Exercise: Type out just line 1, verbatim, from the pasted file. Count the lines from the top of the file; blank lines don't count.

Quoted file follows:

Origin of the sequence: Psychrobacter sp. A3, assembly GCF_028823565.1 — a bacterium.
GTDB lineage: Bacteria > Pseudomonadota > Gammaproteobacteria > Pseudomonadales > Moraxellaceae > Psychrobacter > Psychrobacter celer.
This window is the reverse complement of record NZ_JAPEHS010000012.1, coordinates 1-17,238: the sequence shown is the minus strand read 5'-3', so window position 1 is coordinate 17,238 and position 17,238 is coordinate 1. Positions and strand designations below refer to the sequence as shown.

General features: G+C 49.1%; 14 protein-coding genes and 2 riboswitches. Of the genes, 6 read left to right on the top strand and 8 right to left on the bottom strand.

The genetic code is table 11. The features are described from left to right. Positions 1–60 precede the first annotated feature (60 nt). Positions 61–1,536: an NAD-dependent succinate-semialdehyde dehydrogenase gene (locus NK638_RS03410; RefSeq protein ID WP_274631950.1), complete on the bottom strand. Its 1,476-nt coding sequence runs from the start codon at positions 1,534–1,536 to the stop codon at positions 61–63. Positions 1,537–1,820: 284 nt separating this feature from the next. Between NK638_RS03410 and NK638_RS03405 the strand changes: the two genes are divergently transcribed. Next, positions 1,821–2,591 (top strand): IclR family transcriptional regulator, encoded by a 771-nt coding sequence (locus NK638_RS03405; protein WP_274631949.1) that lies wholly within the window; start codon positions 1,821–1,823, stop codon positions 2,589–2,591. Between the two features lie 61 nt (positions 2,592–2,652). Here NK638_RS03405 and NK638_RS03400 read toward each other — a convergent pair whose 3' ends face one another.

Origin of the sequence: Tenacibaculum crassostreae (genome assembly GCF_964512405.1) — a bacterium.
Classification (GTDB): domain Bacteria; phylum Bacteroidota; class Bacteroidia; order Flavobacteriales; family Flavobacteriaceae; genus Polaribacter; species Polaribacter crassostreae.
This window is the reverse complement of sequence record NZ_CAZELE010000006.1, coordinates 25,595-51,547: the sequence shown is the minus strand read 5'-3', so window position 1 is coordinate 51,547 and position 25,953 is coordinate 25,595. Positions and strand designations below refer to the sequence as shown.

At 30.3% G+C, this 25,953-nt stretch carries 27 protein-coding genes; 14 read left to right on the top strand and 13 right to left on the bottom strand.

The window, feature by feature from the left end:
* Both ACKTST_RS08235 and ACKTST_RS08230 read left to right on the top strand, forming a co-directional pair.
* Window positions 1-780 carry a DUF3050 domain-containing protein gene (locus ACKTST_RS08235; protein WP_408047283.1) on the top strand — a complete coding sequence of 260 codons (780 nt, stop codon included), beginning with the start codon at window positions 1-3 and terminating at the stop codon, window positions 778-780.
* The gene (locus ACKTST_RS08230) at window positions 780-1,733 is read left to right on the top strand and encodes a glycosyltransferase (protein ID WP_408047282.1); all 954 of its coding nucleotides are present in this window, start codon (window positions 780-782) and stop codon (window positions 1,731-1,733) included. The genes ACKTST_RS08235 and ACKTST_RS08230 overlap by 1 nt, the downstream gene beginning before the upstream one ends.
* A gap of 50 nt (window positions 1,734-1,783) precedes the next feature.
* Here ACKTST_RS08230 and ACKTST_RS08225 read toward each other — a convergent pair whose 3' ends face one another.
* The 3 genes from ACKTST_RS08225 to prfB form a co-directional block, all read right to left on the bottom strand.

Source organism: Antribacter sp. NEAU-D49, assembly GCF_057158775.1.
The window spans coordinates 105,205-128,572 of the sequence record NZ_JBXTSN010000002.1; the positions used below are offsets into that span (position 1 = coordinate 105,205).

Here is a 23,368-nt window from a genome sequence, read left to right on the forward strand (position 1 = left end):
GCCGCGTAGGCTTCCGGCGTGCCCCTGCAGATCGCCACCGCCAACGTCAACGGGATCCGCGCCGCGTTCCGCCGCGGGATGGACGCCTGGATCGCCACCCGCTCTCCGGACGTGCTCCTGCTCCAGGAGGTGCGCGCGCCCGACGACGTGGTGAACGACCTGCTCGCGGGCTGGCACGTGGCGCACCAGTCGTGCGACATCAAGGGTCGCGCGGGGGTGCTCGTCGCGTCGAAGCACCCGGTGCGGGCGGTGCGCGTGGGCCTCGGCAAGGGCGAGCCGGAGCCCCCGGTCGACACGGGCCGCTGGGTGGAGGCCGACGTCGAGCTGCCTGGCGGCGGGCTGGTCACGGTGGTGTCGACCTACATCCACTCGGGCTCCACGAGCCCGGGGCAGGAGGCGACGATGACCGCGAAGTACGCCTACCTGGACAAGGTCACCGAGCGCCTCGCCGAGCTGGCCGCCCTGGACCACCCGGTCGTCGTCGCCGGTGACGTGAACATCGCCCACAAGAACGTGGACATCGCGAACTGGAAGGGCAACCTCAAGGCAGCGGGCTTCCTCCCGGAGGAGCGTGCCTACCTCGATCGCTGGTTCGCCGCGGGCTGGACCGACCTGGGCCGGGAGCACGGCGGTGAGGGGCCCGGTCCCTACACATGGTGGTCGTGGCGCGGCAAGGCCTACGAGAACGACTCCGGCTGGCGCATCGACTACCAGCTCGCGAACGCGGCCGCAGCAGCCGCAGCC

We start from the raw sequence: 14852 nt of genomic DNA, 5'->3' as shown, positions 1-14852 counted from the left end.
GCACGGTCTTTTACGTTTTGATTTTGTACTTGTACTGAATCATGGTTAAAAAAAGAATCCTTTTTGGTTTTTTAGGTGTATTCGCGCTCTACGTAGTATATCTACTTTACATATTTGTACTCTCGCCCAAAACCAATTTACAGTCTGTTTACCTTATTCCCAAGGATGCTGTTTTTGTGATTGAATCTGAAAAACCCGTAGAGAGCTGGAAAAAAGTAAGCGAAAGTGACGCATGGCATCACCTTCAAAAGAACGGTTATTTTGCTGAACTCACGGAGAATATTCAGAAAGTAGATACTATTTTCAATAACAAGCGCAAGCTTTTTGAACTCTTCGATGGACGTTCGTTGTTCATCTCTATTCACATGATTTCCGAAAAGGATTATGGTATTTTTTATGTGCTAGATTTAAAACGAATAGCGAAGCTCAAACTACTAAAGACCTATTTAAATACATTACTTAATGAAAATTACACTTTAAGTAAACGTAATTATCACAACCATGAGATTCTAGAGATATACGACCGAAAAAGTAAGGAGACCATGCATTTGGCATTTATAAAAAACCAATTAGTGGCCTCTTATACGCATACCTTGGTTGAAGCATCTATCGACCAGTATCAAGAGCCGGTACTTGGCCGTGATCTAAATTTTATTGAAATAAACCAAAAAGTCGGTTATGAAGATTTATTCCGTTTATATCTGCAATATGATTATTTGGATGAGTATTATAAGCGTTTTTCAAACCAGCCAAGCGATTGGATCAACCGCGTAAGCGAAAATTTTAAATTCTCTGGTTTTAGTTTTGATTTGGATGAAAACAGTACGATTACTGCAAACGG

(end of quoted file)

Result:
Origin of the sequence: Psychrobacter sp. A3, assembly GCF_028823565.1 — a bacterium.